creature

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Related to creatureliness: creaturely
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References in periodicals archive ?
What is specific to man's creatureliness lies in the fact that he, unlike a crystal, a tree or an animal, can say "I myself.
Despite an ecological awakening, an inaccessible sense of creatureliness saps faith and justice.
It can remind me of my creatureliness and finitude, of the fragile, ephemeral nature of my existence, of my own neediness and the vulnerability of others.
Hence in anthropological materialism, political materialism and physical creatureliness are densely intertwined.
They are theological anthropology and symbolic theology: a taking stock of how science and culture inform and distort theological understandings of our creatureliness, and a common, constructive theology arising from our binding creeds and confessions.
This freedom grows not from a religiosity that intends to expand the limits of human self-realization, but from the responsible affirmation of our finite existence and our creatureliness.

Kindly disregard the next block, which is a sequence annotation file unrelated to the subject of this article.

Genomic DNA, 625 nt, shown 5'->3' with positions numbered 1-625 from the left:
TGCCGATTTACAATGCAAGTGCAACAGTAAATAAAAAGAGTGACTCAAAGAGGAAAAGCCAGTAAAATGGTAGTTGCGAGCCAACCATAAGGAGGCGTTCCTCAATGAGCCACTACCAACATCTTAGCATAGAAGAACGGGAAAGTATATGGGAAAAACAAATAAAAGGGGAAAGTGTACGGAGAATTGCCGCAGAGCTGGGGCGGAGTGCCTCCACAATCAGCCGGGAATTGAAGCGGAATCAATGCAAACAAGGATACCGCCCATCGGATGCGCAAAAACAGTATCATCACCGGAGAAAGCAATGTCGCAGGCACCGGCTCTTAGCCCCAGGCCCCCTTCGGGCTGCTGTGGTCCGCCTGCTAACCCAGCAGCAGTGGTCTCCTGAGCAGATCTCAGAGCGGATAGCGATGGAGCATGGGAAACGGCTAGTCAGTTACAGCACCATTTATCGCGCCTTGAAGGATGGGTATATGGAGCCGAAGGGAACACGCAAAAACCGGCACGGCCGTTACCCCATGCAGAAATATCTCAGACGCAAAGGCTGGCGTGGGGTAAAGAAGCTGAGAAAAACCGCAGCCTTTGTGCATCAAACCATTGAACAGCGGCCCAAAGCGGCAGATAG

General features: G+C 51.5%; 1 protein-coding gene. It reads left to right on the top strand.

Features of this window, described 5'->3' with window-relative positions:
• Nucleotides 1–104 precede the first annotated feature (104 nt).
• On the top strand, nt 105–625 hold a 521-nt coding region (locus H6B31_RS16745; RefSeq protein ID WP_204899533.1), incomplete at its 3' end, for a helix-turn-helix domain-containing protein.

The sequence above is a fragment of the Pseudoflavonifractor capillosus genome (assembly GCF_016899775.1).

12) If anything, the sexual bodies that we inhabit, that we love and care for in their finite creatureliness, are not understandable apart from their theological determinations, which need not, in the end, be ontotheological in any sense, though what this looks like, or should appear to us as such, remains unclear indeed.
Goldenberg, Tom Pyszczynski & David Weise, Disgust, Creatureliness and the Accessibility of Death-Related Thoughts, 37 EVR.
Mindful of the spirit, Byrd is also acutely aware of his creatureliness and its requirements for physical experiences of beauty and love.
It is pregnant with our complete conversion; for it announces the transformation of our creatureliness into freedom.
Dit is, volgens haar, juis die vrees wat dreig om die dekadente en estete van die fin de siecle te oorweldig: "The manifest subjection of women to the biological processes reminds man of his own creatureliness, of his own biological origin and therefore his own, no less biological death" (De Beauvoir 1989: 190).
For many of us, it is difficult to imagine how we might be imitators of Noah as the one who leads us into true creatureliness.
This is why we need to recover an understanding of Christian practice and discipleship as a "schooling in the ways of creatureliness," where we learn "that courtesy to creatures in which reverence for the Creator finds expression" (Lash, "Creation" 173).
In fact, Sutter lives as an autonomous man who rejects creatureliness under God, refuses to acknowledge sin, and refuses "life in the spirit.